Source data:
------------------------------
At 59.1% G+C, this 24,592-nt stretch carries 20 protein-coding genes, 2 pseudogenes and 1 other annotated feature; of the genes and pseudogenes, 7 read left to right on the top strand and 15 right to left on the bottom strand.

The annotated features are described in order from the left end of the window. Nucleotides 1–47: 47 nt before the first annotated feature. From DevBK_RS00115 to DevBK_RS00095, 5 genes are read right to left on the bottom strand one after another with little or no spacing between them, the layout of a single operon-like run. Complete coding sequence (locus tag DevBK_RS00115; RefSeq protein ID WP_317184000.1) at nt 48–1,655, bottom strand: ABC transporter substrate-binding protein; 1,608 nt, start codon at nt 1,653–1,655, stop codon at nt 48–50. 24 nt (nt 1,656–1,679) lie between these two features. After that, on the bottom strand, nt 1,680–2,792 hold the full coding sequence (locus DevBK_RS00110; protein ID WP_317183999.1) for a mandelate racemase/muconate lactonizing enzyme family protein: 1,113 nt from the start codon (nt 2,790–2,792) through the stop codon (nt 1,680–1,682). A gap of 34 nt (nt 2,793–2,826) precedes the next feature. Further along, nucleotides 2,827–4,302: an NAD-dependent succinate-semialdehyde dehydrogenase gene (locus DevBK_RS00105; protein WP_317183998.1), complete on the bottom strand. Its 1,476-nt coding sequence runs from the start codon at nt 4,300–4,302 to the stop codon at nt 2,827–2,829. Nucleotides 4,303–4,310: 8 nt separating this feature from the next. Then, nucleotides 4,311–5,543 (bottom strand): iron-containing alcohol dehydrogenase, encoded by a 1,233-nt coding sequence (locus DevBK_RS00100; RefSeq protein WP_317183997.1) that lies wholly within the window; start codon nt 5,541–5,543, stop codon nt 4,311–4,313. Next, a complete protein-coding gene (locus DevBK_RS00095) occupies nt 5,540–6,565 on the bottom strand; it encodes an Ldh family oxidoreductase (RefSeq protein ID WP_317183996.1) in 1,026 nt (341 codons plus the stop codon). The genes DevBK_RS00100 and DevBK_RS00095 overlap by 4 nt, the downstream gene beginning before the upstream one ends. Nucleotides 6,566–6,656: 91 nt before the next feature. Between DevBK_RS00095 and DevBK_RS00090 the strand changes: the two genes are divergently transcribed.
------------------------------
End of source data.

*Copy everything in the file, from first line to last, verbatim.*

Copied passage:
At 59.1% G+C, this 24,592-nt stretch carries 20 protein-coding genes, 2 pseudogenes and 1 other annotated feature; of the genes and pseudogenes, 7 read left to right on the top strand and 15 right to left on the bottom strand.

The annotated features are described in order from the left end of the window. Nucleotides 1–47: 47 nt before the first annotated feature. From DevBK_RS00115 to DevBK_RS00095, 5 genes are read right to left on the bottom strand one after another with little or no spacing between them, the layout of a single operon-like run. Complete coding sequence (locus tag DevBK_RS00115; RefSeq protein ID WP_317184000.1) at nt 48–1,655, bottom strand: ABC transporter substrate-binding protein; 1,608 nt, start codon at nt 1,653–1,655, stop codon at nt 48–50. 24 nt (nt 1,656–1,679) lie between these two features. After that, on the bottom strand, nt 1,680–2,792 hold the full coding sequence (locus DevBK_RS00110; protein ID WP_317183999.1) for a mandelate racemase/muconate lactonizing enzyme family protein: 1,113 nt from the start codon (nt 2,790–2,792) through the stop codon (nt 1,680–1,682). A gap of 34 nt (nt 2,793–2,826) precedes the next feature. Further along, nucleotides 2,827–4,302: an NAD-dependent succinate-semialdehyde dehydrogenase gene (locus DevBK_RS00105; protein WP_317183998.1), complete on the bottom strand. Its 1,476-nt coding sequence runs from the start codon at nt 4,300–4,302 to the stop codon at nt 2,827–2,829. Nucleotides 4,303–4,310: 8 nt separating this feature from the next. Then, nucleotides 4,311–5,543 (bottom strand): iron-containing alcohol dehydrogenase, encoded by a 1,233-nt coding sequence (locus DevBK_RS00100; RefSeq protein WP_317183997.1) that lies wholly within the window; start codon nt 5,541–5,543, stop codon nt 4,311–4,313. Next, a complete protein-coding gene (locus DevBK_RS00095) occupies nt 5,540–6,565 on the bottom strand; it encodes an Ldh family oxidoreductase (RefSeq protein ID WP_317183996.1) in 1,026 nt (341 codons plus the stop codon). The genes DevBK_RS00100 and DevBK_RS00095 overlap by 4 nt, the downstream gene beginning before the upstream one ends. Nucleotides 6,566–6,656: 91 nt before the next feature. Between DevBK_RS00095 and DevBK_RS00090 the strand changes: the two genes are divergently transcribed.